Coté Memo #046: I don’t like dick-bags either, & more on marketing platforms

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Hello again, welcome to #046. Today we have 53 subscribers, so we’re +1. The crazy pills are working! I’d love to hear what you like, dislike, your feedback, etc.: memo@cote.io. (If you’re reading this on the web, you should subscribe to get the daily email.)

See past newsletters in the archives, and, as always, see things as they come at Cote.io and @cote.

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Follow-up

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Tech & Work World

More on marketing platforms.

One of you wrote in and asked for more detail on the platform marketing missive. As I replied back, that text was taken from an ongoing conversation I’ve been having with someone so much context was lacking. Here’s another take at the point I was trying to make.

The point I was trying to make was: your platform can probably do 50 things. Market just 1-5 of them. 50 things is too much and you come off being scary or, worse, arrogant. Developers don’t like switching to uber platforms – <gratuitous inside joke targeted at Robert Brook>Marco still uses PHP!</gratuitous inside joke targeted at Robert Brook> SOA/WS-* failed to be sustainable at winning the thought-leadership war because it was too big, did too many things. Developers just said, “uh, I just need a 3 page web application..WTF…?”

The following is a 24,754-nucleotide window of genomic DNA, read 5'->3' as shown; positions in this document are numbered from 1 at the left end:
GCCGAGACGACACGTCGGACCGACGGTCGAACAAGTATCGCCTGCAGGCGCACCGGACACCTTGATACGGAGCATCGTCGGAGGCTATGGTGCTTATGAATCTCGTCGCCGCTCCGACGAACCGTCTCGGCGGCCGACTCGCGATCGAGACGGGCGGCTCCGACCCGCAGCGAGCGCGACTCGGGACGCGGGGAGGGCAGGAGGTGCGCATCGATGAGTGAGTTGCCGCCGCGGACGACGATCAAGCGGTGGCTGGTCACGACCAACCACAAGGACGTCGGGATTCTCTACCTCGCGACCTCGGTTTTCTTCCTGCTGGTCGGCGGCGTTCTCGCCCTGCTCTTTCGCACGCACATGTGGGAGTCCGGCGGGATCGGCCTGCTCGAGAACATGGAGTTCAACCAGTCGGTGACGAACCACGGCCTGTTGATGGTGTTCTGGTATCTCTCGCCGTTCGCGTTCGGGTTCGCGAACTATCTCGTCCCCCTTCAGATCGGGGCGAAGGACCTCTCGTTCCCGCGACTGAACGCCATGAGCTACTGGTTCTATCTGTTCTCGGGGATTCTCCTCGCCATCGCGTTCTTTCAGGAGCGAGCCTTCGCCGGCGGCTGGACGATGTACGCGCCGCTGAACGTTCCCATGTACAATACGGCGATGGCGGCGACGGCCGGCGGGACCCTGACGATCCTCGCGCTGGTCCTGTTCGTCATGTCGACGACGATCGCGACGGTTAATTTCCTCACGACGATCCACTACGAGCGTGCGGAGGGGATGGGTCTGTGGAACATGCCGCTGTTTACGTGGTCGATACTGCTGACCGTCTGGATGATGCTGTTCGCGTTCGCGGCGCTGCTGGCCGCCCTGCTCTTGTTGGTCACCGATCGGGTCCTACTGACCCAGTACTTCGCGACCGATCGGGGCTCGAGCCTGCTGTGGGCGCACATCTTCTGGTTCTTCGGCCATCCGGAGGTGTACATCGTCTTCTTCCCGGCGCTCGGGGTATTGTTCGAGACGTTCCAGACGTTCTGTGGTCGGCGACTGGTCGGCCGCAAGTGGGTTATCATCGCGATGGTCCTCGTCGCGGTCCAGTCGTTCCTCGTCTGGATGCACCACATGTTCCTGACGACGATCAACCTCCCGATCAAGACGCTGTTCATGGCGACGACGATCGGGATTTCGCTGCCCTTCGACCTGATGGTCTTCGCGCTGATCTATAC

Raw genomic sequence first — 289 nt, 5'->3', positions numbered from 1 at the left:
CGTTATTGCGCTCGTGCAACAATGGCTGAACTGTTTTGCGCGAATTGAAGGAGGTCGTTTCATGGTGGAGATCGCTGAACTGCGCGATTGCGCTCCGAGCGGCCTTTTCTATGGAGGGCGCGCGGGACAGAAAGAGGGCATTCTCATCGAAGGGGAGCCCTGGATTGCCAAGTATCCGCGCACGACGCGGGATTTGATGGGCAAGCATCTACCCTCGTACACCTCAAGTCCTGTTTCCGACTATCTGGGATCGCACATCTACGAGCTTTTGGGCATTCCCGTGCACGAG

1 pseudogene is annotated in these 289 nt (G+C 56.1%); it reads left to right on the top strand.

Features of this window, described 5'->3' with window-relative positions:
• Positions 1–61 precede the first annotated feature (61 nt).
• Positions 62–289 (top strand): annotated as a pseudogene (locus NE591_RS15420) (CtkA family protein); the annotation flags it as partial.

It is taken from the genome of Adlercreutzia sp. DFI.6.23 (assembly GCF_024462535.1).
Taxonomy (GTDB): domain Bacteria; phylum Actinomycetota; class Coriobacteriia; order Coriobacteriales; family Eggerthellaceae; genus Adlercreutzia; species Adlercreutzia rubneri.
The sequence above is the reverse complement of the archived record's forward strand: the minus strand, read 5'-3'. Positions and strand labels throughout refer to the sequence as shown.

To use another metaphor, getting developers to adopt a new platform is like boiling a frog. You can’t let them know you’re doing it until it’s too late, otherwise they hop out. Again, this is where the open source process and culture is key. Unlike commercial products , OSS platforms are rarely planned out in advance. They evolve, often in an ugly fashion. And if they are “planned,” they’re allowed to “pivot.”

Remember Apache Avalon (I could never understand what the fuck was happening there)? Probably not, but I bet you remember Struts (ugly collection of code that coalesced into a platform through much patina’ing) – .do forever! You probably also recall Tomcat (based on a standard which the market had already long ago accepted – Tomcat’s pitch was “it’s free! [and works]”).

All of those were platforms, but each evolved differently. Each were destroyed/replaced by the next iteration of platforms that mostly grew up organically in the same ship-mutate-pivot-ship-mutate-pivote-etc. cycle.

You can’t plan ahead for a platform, you just have to adapt your bucket of parts to how “the market” actually uses it (here, “the market” == “developers,” sometimes “architects,” God help us). Or, have your platform be so damn simple that it does, pretty much just one thing, and then you market the shit out of that. E.g.: rails, early Heroku.

Yet another phrasing: “tech marketers: pick one thing your platform does, just one. What’s that? No! No exceptions: sit down and shut-up. Did you pick one thing yet? Good, now go market that for 30-60 days and see if it works. If it doesn’t, go through the cycle again and again with different features.”

Quick Hits

https://twitter.com/pmonks/status/517519157748039681

  • A burger diagrams go, this is a good one:

Fun & IRL

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